In the late ’70s and into the ’80s, the music you and some other bands were making, certainly in the case of punk, there was anger and a desire for righting wrongs, or at least airing the issues. It was considered edgy and risqué. Now, what passes as edgy and risqué … what do you see when you look at the landscape?
It’s hard to compare because now there’s a direct line between artist and listener or consumer. I see there’s still the big game, with the capital B-I-G, which is Katy Perry or One Direction or all that pop stuff, and then there are more underground bands that become popular, like Jack White, the White Stripes, the Black Keys or Arcade Fire.
Then there are other people, like Kings of Leon, but they all fit into the arena rock sound, so that lends itself toward bigger audiences. Then there are artist like Neko Case or Wilco or My Morning Jacket that fit into something that’s a little more difficult to digest right away. It’s not as accessible, and they’re great, they’re very popular and they have a good audience, so there’s not one movement, there are many, and they're all over the place.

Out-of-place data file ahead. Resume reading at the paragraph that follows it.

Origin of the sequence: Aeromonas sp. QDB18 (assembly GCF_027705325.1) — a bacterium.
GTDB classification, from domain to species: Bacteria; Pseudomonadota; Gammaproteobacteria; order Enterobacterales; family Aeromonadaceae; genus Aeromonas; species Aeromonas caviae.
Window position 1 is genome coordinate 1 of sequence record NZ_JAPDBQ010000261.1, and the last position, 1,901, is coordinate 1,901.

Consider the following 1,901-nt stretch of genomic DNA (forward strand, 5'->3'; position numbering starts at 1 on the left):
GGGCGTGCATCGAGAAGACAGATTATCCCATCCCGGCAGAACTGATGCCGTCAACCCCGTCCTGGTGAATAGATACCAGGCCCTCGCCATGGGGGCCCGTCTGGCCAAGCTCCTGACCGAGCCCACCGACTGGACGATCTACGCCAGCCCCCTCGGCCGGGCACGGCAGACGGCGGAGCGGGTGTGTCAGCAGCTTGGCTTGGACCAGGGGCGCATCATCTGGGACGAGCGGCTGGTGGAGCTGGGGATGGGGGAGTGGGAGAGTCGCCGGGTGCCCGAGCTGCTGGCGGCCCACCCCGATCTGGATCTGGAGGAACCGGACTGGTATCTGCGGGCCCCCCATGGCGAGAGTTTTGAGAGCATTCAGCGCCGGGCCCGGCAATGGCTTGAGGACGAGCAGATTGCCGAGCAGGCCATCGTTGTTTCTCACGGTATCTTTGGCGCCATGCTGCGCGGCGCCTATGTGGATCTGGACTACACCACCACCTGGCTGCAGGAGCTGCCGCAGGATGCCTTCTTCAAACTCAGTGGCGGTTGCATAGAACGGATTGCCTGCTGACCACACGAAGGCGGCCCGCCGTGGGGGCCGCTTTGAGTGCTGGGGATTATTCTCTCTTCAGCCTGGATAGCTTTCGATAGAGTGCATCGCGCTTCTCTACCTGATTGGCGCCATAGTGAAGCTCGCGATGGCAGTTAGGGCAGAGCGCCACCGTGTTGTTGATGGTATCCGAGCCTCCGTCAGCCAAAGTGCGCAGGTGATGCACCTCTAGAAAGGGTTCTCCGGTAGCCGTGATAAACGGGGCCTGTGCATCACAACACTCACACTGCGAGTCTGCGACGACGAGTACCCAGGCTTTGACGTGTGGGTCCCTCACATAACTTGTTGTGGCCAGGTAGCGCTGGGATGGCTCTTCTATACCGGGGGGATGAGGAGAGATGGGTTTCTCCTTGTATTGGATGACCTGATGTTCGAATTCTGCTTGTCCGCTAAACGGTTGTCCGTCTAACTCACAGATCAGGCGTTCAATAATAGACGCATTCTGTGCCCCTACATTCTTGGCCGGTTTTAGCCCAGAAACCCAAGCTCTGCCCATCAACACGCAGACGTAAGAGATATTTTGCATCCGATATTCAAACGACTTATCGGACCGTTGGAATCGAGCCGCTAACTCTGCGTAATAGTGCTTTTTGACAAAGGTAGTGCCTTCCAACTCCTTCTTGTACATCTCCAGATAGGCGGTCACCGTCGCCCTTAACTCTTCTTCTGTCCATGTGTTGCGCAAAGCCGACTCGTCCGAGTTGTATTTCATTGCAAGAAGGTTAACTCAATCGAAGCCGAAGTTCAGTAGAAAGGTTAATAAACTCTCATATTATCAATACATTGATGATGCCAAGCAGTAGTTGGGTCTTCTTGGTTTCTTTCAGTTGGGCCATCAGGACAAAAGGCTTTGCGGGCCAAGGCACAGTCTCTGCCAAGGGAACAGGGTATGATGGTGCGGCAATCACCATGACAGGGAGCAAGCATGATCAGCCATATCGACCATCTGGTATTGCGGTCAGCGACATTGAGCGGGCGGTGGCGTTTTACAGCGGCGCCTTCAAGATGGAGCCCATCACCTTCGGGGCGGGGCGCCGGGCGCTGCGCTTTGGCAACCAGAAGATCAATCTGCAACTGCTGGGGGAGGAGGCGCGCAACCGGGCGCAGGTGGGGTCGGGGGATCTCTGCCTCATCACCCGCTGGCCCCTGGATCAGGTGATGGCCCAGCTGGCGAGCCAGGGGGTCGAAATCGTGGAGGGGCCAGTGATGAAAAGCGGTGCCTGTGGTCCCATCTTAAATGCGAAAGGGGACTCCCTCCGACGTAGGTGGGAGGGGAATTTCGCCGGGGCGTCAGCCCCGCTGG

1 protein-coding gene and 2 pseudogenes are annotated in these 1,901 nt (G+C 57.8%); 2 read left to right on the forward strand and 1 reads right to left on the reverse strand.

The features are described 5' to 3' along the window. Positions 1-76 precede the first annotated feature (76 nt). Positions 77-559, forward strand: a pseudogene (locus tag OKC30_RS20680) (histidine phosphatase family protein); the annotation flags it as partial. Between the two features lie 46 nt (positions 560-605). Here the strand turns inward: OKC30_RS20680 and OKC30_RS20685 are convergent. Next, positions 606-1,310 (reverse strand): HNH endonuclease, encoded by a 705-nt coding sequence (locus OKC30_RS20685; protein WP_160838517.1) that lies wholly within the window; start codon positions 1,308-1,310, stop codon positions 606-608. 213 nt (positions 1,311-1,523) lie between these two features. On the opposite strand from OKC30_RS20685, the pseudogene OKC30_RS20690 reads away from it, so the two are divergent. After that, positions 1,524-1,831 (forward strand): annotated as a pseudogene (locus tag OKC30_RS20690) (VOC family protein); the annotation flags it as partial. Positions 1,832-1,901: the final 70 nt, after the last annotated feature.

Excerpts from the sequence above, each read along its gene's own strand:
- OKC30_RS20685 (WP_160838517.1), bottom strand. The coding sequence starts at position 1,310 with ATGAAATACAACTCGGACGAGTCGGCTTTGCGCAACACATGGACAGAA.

Has music lost its edge?
Oh, I don’t think so. I think there’s probably more great music being made now because people can get exposed to it. Unfortunately, the major record companies still haven’t learned their lesson. They're still pouring a lot of money into a few acts. Luckily, there are independent record companies and people releasing their own material, so it’s available. If you think of it as an hourglass, and the companies being the pinched part in the middle back in the 1920 through the 1990s, suddenly the Internet comes along, that bottleneck gets spread wide open, and it’s straight from creator to consumer.
When you transition from a solo project, something more entrenched in your country and folk roots, back to X, do you naturally revert to X mode, so to speak?